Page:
It was 8 days ago that John Oliver’s 13-minute evisceration of FIFA went viral on YouTube; the clip raised doubts about the legitimacy of the World Cup, and fears emerged about disaster in Brazil. Skepticism and concern would appear to be short lived, however, as Robin Van Persie’s aerial header – merely 44 minutes into the first game of play – galvanized World Cup Fever, and reminded international soccer fans as to why it is known as ‘the beautiful game’.


The questionable operations of FIFA have not been the only story which has been swept aside in lieu of the World Cup.  While half the world’s attention remains fixed on Rio de Janeiro, and the other half closely follows developments in Iraq, the Ukrainian-Russian situation has been consistently losing the battle for front-page column inches. Just 3 months ago, the picture above was on the cover of The Economist at the initiation of the conflict, with the chilling title: “New World Order.”


The Ukrainian crisis started in November 2013, when former Ukrainian President Viktor Yanukovych rejected a Free Trade deal with the European Union in favour of closer economic ties with Russia. Thousands of outraged Ukrainians took to the streets of Kiev to protest the move, and demanded the removal of Yanukovych. The situation erupted on February 20th, when Ukrainian troops opened fire on peaceful protestors, killing at least 77 in Kiev.


Ukraine has always had a deep East versus West divide that spans centuries of conquest and conflict. The maps below show the Eastern Half of the country predominately speaks Russian, while the Western half Speaks Ukrainian. This translates into predictable voting patterns seen in the next map, where the East voted for the Pro-Russian Yanukovych and the West for Pro-EU Tymonsenko.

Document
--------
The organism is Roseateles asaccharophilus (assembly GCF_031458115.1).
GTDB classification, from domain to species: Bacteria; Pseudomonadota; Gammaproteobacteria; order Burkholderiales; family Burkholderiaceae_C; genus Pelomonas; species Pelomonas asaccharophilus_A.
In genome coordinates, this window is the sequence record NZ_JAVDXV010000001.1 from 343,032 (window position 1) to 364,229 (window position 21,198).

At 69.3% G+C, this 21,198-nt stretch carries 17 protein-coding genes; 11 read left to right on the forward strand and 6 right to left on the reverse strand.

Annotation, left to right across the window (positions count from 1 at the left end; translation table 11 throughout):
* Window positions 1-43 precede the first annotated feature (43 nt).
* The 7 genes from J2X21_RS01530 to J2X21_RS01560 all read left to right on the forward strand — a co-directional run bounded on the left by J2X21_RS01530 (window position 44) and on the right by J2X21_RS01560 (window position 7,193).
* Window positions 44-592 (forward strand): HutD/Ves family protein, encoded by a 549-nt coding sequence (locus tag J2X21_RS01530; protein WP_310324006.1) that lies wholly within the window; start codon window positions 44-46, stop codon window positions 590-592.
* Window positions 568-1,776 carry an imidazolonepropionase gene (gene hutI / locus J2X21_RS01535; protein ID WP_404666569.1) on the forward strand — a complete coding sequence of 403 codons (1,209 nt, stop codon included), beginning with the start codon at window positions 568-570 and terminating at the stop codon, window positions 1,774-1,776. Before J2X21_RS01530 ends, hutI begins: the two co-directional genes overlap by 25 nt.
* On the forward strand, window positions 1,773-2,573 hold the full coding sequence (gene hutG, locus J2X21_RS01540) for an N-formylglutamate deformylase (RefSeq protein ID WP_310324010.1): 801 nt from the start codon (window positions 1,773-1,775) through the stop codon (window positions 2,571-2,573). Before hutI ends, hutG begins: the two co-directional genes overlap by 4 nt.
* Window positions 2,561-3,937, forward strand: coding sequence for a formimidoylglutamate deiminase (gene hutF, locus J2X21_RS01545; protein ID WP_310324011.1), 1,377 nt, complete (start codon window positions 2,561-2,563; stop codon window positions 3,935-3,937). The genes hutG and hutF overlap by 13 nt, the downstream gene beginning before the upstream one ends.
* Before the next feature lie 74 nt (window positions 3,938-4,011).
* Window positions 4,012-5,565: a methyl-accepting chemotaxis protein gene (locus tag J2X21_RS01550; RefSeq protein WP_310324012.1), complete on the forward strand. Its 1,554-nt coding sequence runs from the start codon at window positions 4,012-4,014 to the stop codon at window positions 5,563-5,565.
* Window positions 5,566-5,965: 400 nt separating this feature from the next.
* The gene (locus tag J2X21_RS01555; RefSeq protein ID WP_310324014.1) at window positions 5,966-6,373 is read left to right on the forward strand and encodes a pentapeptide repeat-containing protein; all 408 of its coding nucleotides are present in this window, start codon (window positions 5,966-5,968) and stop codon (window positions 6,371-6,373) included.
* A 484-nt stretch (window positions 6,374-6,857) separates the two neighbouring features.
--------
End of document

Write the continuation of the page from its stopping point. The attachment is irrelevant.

Following the outbreak, President Yanukovych fled Ukraine to Russia, and opposition forces subsequently took control of the capital and installed both an interim President and Prime Minister. Moscow refused to recognize the interim government, and proceeded to mobilize troops in ‘training exercises’ along the Russian-Ukrainian border.


The Ethnic Russians of the East were alarmed by the Opposition takeover and began a separatist counter-revolution, specifically Crimea. Sensing opportunity with the Ukrainian Government in disarray, Putin boldly annexed the Crimean Territory and held a referendum in which its citizens voted overwhelmingly to join the Russian Federation.


The Western Powers were outraged and punished Putin and his inner circle with numerous sanctions. However, Russia is Europe’s #1 supplier of natural gas and they could ill afford to completely ostracize and cut off this vital gas lifeline.


Over the past few months, the country has been immersed in an East-West civil war. Pro-Russian Separatists have lashed out primarily in the Donetsk region against Ukranian Government security forces.  Despite the severity of the situation, the conflict seemed to be cooling off in previous weeks. Ukraine went ahead and elected a new Prime Minister, Petro Poroshenko a wealthy Ukrainian Oligarch who backed the failed 2004 Orange Revolution in Ukraine. Poroshenko was legitimately elected in an early election despite numerous Russian attempts to stoke unrest in the weeks preceding the election.